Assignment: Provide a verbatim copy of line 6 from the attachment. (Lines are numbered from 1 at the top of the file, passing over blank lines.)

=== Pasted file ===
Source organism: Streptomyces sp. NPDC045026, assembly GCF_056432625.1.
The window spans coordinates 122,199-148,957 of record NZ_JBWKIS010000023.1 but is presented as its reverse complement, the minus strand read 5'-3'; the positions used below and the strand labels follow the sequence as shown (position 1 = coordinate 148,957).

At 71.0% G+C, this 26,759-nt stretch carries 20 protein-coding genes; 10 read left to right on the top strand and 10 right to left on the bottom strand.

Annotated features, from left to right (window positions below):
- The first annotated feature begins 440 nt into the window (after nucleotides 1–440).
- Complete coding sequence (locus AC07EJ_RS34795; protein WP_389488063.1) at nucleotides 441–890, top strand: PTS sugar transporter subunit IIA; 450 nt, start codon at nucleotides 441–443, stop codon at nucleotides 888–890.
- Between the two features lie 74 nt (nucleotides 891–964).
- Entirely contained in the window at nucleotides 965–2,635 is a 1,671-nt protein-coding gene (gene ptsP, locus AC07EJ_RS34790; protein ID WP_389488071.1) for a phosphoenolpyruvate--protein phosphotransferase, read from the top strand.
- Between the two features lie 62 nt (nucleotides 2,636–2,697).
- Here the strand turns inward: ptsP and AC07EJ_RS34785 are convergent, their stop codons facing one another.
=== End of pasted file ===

- Complete coding sequence (locus AC07EJ_RS34795; protein WP_389488063.1) at nucleotides 441–890, top strand: PTS sugar transporter subunit IIA; 450 nt, start codon at nucleotides 441–443, stop codon at nucleotides 888–890.